Monday, February 26, 2024

‘Priceless’ 18th Century Painting Returned to Owner After Being Stolen 54 Years Ago

A ‘priceless’ English painting has been returned to its owners after being stolen by mobsters more than five decades ago.

‘The Schoolmistress’, one of the creations by notable artist John Opie, was stolen from 96-year-old Francis Wood’s home, in Newark in 1969.

After a two-year investigation by FBI agents and London detectives, a judge ruled that the painting belonged to Wood and was his rightful property.

Special Agent Gary France said it was an honor being able to recover and reunite such a significant piece of art with its family.

painting unveiled

David Wood’s son told media outlets that the painting has a couple of minor blemishes but is in otherwise good condition for a painting its age. He is also grateful for how it was taken care of by whoever had it previously.

The painting, which dates back to 1784, measures approximately 40′ x 50 and depicts an elderly woman teaching a group of children in what appears to be an austere classroom.

A similar painting by the artist, which is currently being displayed at London’s Tate Britain Gallery, launched his career in 1784 after it was displayed at London’s Royal Academy.

Opie, one of the most notable artists of his era, went on to create several historical artworks and was commissioned by the royal family for numerous portraits.

wood with painting

In 2007, one of his paintings sold for approximately USD 580,000 at an auction.

Since it was stolen from Wood’s home, The Schoolmistress’ was believed to be in the hands of various crime gangs. It wasn’t until 2021 that the artwork was rediscovered after a Utah-based accounting firm found it among the property of one of their clients, who had passed away the previous year.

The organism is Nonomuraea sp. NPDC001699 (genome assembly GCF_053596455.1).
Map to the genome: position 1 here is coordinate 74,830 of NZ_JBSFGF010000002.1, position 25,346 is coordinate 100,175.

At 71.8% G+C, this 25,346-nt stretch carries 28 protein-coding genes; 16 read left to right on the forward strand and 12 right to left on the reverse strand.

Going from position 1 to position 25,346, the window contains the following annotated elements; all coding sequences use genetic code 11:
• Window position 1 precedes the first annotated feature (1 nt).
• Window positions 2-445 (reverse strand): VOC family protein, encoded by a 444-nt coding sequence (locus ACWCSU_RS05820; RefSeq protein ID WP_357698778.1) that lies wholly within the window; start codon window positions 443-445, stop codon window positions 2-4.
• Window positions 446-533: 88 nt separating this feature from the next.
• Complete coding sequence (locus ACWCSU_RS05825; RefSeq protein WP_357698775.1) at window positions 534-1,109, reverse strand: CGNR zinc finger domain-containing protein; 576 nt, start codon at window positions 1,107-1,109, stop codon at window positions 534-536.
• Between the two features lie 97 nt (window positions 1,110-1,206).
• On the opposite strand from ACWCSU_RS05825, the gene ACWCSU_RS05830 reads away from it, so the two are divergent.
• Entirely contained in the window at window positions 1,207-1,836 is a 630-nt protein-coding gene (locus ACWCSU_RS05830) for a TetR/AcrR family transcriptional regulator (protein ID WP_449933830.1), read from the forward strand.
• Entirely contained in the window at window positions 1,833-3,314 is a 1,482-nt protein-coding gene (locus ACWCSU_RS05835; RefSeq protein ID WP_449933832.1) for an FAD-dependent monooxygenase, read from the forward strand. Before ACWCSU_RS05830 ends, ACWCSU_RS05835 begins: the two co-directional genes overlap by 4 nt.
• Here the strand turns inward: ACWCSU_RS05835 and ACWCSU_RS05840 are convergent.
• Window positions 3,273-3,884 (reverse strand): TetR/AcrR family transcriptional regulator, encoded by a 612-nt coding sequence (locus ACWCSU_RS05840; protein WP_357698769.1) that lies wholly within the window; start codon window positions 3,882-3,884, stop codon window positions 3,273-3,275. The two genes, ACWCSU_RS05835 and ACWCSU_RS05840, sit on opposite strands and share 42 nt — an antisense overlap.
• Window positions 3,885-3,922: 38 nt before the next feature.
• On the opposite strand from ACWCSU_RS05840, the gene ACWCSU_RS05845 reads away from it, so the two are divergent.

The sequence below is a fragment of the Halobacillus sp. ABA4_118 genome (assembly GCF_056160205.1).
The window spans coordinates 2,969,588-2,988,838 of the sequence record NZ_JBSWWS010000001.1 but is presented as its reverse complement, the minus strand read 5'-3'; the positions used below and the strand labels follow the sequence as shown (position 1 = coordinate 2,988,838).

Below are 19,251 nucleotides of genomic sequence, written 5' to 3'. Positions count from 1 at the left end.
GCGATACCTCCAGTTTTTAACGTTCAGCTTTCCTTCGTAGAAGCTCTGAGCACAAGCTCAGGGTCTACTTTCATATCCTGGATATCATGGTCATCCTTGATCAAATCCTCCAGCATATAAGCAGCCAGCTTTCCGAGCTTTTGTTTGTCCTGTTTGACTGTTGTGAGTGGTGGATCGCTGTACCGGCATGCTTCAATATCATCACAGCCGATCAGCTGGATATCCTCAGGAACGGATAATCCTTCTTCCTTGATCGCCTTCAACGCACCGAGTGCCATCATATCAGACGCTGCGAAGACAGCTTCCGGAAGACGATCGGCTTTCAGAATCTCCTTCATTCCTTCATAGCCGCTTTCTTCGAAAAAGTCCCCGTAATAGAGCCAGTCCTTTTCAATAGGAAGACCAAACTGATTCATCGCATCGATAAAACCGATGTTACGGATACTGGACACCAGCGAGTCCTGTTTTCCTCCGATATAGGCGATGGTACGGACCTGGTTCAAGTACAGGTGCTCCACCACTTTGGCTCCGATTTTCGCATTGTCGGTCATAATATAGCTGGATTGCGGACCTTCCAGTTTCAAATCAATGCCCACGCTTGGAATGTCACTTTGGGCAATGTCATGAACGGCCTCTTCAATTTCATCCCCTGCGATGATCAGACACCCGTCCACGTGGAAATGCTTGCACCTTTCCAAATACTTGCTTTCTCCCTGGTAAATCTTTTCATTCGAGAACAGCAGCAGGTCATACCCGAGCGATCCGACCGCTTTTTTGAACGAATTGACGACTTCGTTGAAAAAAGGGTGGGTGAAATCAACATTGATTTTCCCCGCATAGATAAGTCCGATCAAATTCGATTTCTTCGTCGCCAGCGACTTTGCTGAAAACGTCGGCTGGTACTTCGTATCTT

The deceased man, who has not been identified, allegedly purchased a house from Joseph Covello Sr. a convicted mobster, in 1989. The painting, unknown to the buyer, had been in the house, where it remained until it was brought to Utah.

The firm eventually went on to appraise the artwork for an auction and realized it was an original piece by Opie – one that had been stolen from Wood’s home back in 1969.. They subsequently contacted the FBI.

Wood’s father, Earl Leroy, had purchased the painting back in the 1930s for $7,500.

According to court documents from that period, Gerald Donnerstag, Gerald Festa, and Austin Castiglione, all of whom have since died, had broken into the Wood residence to steal a collection of coins but had fled after triggering an alarm.

The trio eventually went back to the home on July 25, 1969, and stole the painting.

Imperiale had allegedly told the thieves exactly where the painting was in the house

During a trial in 1975, Festa confessed that they had taken the painting and that they were acting under directions from the then-state senator Anthony Imperiale, who had passed away in the late 90s.

According to Festa, the trio had gone to Imperiale’s clubhouse, where they were told exactly where the artwork was being held. Despite that, the claims have never been corroborated.

Brooke Carter
Brooke Carter
Freelance writer who loves dogs and anything related to Japanese culture.


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